Reason behind Katakana for Japanese words

So recently I came across this phrase on the Kanji Kentei books I use for Kanji learning:


My question comes, why use セミ instead of せみ or even in hiragana form せみ.

From the self-study and the few lessons I got, if I recall correctly Katakana is used on Japanese words when there’s a negative feeling or connotation, but is this the case here? I can not really see it.

Maybe I’m missing something obvious so thanks in advance for the insights that you might provide.


Animal names are simply often written in katakana. There are many other reasons why a word would be written in katakana though — for emphasis, to highlight colloquialisms… a lot of mimetic words (onomatopoeia etc) are usually in katakana too. Take a look at this FAQ question from Satori Reader: Why do words that can be written in kanji sometimes appear in kana in an article?


蝉 is also not on the joyo kanji list so it is less likely to be written in kanji form.


Thanks for the input.

I just found it weird that a book that it’s focused to teach Kanji, some of then being extremely obscure, would choose using Katakana over the Kanji with furigana/hiragana.


What level kanji kentei? I mean, it certainly wouldn’t be out of the ordinary to see it written in a Natsume Soseki book or a classical poem as 蝉.


I’m still in a low level, but they quite frequently show higher level kanjis with a symbol telling you how far up is it from the level you are at.


Since it isn’t a joyo kanji then I imagine it would only be used in say level 2 or 1, or maybe even not at all since the katakana is used 90% of the time, thus they determined it was not necessary at that particular level. Could be wrong though. As for hiragana, then yes, I have surely seen it written as せみ. It is just the author or editor’s choice really. There is no one rule.


Just looked it out of curiosity, and you are right, it’s a Pre-1 kyuu kanji.
Maybe too far to even bother showing at my level.


There is a kanji for almost every word/animal you could possibly imagine, but memorizing the ones outside of jouyo kanji would be ridiculous, even for a native.

People might know quite a few unique kanji that they have come across several times. For example I know 蛾(が) for ‘moth’ (which is usually just katakana), and some other random ones, but never go out of my way to learn them. Most rare animals will be written in katakana.

Another random rule you may come across soon if you are reading, is ‘non-human speech’. Usually in books, if an animal is speaking, or an alien, or something similar, many (sometimes all) of the words will be in katakana. This is because using kanji is a sign of the intelligence of the character that is speaking, and animals/etc aren’t thought to have the mental capacity to understand a word beyond anything more than the sound (which katakana represents).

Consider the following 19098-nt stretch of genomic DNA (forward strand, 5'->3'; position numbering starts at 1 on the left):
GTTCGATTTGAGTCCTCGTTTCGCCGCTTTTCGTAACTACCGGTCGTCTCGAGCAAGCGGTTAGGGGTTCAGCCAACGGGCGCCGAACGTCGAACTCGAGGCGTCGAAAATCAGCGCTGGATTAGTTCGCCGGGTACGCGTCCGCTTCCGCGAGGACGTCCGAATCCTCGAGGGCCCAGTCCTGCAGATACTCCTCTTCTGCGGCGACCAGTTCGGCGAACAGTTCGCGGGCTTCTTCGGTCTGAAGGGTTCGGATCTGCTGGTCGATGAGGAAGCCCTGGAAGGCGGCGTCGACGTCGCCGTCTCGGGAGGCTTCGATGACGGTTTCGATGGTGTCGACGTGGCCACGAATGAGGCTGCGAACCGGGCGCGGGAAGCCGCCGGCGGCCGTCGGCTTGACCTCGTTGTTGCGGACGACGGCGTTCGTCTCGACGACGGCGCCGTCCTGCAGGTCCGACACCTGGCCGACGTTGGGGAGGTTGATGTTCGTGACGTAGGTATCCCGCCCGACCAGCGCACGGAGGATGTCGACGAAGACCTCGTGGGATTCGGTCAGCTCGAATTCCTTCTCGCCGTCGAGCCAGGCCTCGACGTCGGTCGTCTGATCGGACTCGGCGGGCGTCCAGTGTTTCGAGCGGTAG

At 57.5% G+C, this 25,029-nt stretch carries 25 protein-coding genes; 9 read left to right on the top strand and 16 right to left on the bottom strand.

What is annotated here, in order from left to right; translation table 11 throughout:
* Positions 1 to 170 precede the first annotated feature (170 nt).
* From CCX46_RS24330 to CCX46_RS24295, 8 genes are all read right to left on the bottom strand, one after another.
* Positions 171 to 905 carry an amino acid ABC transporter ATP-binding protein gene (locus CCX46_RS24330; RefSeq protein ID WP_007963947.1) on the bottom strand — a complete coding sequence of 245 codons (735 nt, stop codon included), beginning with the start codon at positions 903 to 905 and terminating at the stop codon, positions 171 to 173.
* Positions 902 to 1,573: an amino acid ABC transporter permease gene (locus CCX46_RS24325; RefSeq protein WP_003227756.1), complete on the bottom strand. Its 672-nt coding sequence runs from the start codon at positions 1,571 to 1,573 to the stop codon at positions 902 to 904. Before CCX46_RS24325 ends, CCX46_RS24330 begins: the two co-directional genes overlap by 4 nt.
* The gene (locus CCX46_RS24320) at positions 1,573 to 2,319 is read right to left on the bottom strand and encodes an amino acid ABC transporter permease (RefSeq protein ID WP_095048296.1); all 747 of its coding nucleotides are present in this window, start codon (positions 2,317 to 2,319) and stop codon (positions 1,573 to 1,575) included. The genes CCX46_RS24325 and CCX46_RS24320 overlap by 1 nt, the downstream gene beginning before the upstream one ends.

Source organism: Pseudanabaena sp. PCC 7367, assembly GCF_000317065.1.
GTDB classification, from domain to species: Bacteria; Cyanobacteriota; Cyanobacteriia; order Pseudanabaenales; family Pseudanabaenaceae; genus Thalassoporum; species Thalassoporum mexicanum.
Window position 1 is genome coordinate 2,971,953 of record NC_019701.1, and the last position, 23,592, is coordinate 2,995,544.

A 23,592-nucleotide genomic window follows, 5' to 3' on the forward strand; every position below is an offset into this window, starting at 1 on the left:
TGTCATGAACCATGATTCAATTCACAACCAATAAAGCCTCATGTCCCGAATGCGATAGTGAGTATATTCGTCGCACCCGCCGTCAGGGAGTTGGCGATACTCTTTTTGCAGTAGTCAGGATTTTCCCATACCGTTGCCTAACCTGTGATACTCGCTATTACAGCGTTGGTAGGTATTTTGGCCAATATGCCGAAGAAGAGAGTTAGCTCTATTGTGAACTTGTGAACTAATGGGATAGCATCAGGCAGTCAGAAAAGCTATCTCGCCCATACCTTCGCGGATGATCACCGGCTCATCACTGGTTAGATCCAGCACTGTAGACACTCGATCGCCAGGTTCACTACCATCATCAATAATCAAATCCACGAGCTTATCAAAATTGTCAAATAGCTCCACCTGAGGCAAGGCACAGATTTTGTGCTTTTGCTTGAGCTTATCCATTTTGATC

(I remember finding that very interesting when I first read about it :joy:)


Thanks so much for the information.

Yeah I don’t intend to go all the way to 1-kyuu of Kanken.
I’m not that insane (yet) .

My main purpose is still being able to read comfortably, so I’ll probably stop at level 2 tops, that covers all joyo.

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I think a good rule of thumb for the Japanese learner is : even though the kanji exists it’s not always a good idea to use it. Writing conventions change over time and words that used to be written in kanji a generation ago may not be written in kanji these days.

On a related note - last year during the height of the pandemic one would often see “まん延防止” (stop the spread) in the news. I’m not sure if there is a requirement for news agencies in Japan to only use kanji that are government approved, but it is still strange to me that only one character in that phrase is written in hiragana. Just convert it into kanji already :laughing:


OMG I was playing Katamari Damacy in Japanese and the King of All Cosmos talked almost exclusively in Katakana. I thought it was a weird design choice from the developers, because it’s a weird af game, but I never thought there was an actual reason for that. Thanks! :slight_smile:

I’d love if @Asher made a thread with his daily/weekly dose of Japanese insight. I’d definitely read it.